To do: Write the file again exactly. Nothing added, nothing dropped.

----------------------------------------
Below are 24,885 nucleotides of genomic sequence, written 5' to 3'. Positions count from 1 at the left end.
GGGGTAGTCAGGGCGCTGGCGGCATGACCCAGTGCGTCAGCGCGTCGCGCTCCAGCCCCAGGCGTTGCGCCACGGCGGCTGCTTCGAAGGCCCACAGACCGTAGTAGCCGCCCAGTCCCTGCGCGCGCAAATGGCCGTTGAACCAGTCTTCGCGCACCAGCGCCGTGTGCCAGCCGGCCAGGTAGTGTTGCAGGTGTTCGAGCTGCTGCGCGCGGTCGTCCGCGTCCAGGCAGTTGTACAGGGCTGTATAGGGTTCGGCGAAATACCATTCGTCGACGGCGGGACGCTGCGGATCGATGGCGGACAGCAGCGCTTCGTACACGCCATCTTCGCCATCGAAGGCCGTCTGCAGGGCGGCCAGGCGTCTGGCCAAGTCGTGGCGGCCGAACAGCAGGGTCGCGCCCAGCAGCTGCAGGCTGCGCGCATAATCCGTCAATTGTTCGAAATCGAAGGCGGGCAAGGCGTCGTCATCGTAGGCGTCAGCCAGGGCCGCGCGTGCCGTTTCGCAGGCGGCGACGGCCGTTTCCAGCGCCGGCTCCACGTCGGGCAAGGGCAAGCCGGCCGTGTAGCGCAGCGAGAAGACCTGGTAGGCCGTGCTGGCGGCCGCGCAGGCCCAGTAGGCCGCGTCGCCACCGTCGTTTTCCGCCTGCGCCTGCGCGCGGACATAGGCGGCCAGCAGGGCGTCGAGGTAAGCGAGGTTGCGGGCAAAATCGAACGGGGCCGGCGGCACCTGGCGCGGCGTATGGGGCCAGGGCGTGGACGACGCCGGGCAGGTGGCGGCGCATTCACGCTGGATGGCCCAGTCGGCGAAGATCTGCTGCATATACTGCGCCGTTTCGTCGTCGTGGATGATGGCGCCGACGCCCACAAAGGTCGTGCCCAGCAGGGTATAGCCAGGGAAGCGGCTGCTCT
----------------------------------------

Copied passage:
Below are 24,885 nucleotides of genomic sequence, written 5' to 3'. Positions count from 1 at the left end.
GGGGTAGTCAGGGCGCTGGCGGCATGACCCAGTGCGTCAGCGCGTCGCGCTCCAGCCCCAGGCGTTGCGCCACGGCGGCTGCTTCGAAGGCCCACAGACCGTAGTAGCCGCCCAGTCCCTGCGCGCGCAAATGGCCGTTGAACCAGTCTTCGCGCACCAGCGCCGTGTGCCAGCCGGCCAGGTAGTGTTGCAGGTGTTCGAGCTGCTGCGCGCGGTCGTCCGCGTCCAGGCAGTTGTACAGGGCTGTATAGGGTTCGGCGAAATACCATTCGTCGACGGCGGGACGCTGCGGATCGATGGCGGACAGCAGCGCTTCGTACACGCCATCTTCGCCATCGAAGGCCGTCTGCAGGGCGGCCAGGCGTCTGGCCAAGTCGTGGCGGCCGAACAGCAGGGTCGCGCCCAGCAGCTGCAGGCTGCGCGCATAATCCGTCAATTGTTCGAAATCGAAGGCGGGCAAGGCGTCGTCATCGTAGGCGTCAGCCAGGGCCGCGCGTGCCGTTTCGCAGGCGGCGACGGCCGTTTCCAGCGCCGGCTCCACGTCGGGCAAGGGCAAGCCGGCCGTGTAGCGCAGCGAGAAGACCTGGTAGGCCGTGCTGGCGGCCGCGCAGGCCCAGTAGGCCGCGTCGCCACCGTCGTTTTCCGCCTGCGCCTGCGCGCGGACATAGGCGGCCAGCAGGGCGTCGAGGTAAGCGAGGTTGCGGGCAAAATCGAACGGGGCCGGCGGCACCTGGCGCGGCGTATGGGGCCAGGGCGTGGACGACGCCGGGCAGGTGGCGGCGCATTCACGCTGGATGGCCCAGTCGGCGAAGATCTGCTGCATATACTGCGCCGTTTCGTCGTCGTGGATGATGGCGCCGACGCCCACAAAGGTCGTGCCCAGCAGGGTATAGCCAGGGAAGCGGCTGCTCT